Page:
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The Ogden standard. [volume] (Ogden City, Utah) 1913-1920, October 03, 1919, LAST EDITION - 3:30 P.M., Image 14

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l FRIDAY OCTOBER 3. ,9,9. gfag (jDqfott BUXlhb OCTETS UTAH
I Mary MacLaren I
in a Super Photoplay made from
IFannieHursfsGreatStory S
"A Petal on the Current"
You read this wonderful story in the Cosmopolitan and I
now comes beautiful Mary IV'jLaren in a marvelous picturiz
ition of it the finest thing i has ever done. A drama that
anil live in your memory for years. Now playing
Olydo ?hupe. agpd 23. arrrstcd hor
' on September i". charged with drunk
I rnripss, released tlfO days lator on his
j own recognizance by SergeOlj A I!.
J .Jnson. failed to put in an appearance
i in the city court this morninc for
i trial. Since being released from jail
Shape is alleged to have stolon an au
tomobilo belonging to C. C. Childs ol
'his city. His whereabouts are un
L known.
k Just why Shupe was released with
I out bail is not known. The state laws
I of Utah state that any man charged
i with drunkrnnrss must post bail of
not less than $3u before beine al
lowed to go lree and if the bail la not
furnished the defendant must be lodg
ed in jail until trial Is held.
Shope was .irresl"d on September
1 T and after two days in jail was al
lowed lo go on his own reecgnizance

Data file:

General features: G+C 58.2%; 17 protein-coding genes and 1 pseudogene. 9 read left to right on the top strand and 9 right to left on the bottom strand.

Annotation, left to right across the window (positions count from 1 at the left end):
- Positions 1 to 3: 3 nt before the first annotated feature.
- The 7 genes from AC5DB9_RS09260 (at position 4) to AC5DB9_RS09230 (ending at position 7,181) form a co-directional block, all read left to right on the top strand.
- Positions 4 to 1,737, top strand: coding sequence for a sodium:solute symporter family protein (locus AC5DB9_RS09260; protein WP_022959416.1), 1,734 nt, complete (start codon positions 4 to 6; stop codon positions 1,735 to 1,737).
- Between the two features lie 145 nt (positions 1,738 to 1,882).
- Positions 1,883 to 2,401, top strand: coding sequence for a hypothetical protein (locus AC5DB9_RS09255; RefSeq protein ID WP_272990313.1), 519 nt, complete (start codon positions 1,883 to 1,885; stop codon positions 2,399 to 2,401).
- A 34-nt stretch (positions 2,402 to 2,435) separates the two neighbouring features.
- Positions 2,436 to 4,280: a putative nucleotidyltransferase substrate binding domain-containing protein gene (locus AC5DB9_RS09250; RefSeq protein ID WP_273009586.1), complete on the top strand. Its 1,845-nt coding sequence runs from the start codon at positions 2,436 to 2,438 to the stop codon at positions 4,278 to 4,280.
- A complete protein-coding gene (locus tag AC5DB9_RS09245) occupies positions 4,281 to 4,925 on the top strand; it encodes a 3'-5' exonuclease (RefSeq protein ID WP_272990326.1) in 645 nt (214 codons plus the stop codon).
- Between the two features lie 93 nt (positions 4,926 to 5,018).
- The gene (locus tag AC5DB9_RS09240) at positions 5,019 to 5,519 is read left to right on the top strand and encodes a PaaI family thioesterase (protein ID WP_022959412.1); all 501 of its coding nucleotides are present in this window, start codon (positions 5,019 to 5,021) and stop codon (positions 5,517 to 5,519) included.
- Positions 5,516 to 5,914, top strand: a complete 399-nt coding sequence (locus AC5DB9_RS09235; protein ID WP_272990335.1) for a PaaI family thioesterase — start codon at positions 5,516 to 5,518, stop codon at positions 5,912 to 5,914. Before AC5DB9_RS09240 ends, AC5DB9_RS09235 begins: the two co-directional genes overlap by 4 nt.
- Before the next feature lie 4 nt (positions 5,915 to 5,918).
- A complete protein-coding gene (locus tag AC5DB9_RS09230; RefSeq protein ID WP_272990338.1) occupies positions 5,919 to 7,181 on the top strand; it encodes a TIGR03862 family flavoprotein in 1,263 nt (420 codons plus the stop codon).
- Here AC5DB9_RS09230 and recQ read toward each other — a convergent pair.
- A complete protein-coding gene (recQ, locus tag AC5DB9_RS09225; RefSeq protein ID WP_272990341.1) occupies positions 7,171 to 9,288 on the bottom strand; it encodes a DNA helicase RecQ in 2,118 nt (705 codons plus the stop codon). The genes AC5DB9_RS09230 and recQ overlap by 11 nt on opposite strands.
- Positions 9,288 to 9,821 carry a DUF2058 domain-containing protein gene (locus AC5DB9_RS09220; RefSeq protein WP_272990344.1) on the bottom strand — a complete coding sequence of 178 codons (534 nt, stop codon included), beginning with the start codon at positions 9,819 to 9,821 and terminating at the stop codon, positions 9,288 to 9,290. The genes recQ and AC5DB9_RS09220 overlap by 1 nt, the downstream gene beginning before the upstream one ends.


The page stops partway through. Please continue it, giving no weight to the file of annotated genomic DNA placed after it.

by Sergeant Jensen It is rumored
that Shupc's mother was very II at
the time and that he was released
without bail on that account. With the
ehnrge of drunkenness against him
and with a later charge of Bteallng
, an automobile lodged against htm,
warrants for his arrest have been is
sued. A bench warrant was issued in the
city court this morning but as the
whereabouts of Shupe are unknown
il will undoubtedly be a hard matter
to locate the defendant.
Mother Dies K C. Evans, executive
secretary for the Ogden Livestock
show, returned to Ogdor. yesterday
after a hurry-up trip to Chicago. Mr.
Evans was called nsl lo the death oed
of his mother. His mother, however,
passed away whil Mr. Evans was en
route. She was 60 years '.f ago.
Everything "under the surT that the D
well dressed person wishes to wear H
classy goods, too.
Hj H
Examine our stock of Gents' wear V
from a pair of hose to a hat, including B:
suits, overcoats "and everything."
I I "See Us First" 1
I 1 Watson " Tanner I
H 1 Clothing Co. I
A. R Mclntyre Drug Co.
Judge Maltbie's Order Against
United Hatters of North
America Is Dissolved.
' Complaint That Danbury Firm Had
Been Prohibited From Completing
Contract News of General In
terest to All Workers.
Judge Maltbie of the Connecticut su
perior court dissolved the Injunction
I that he Hued -July against Jeremiah
jcullv. John O'Hara nnd Rnyal Ray
, mond. officers of the United Hatters
I of North America, and especially
nsninst Lodges 10 and U of Danbury,
innd Lodge 16 of N'nrwalk. against their
boycott and Interference with the R.
& W Tlat Shop, Inc.. of Nonvalk.
The Injunction was asked by the R.
A W Hat Shop on the ground of co
ercion by the United Hatters, it being
contended that rieorce UcLachlan of
Danbury was prohibited from complet
ing his contract of tarnishing v,at bod
ies to the rnmplolnnnts
Tn state workshops railways neri
eiilmral and Industrial establishments
In Peru p day's work Is fixed at eight
Street ear service at Muskogee,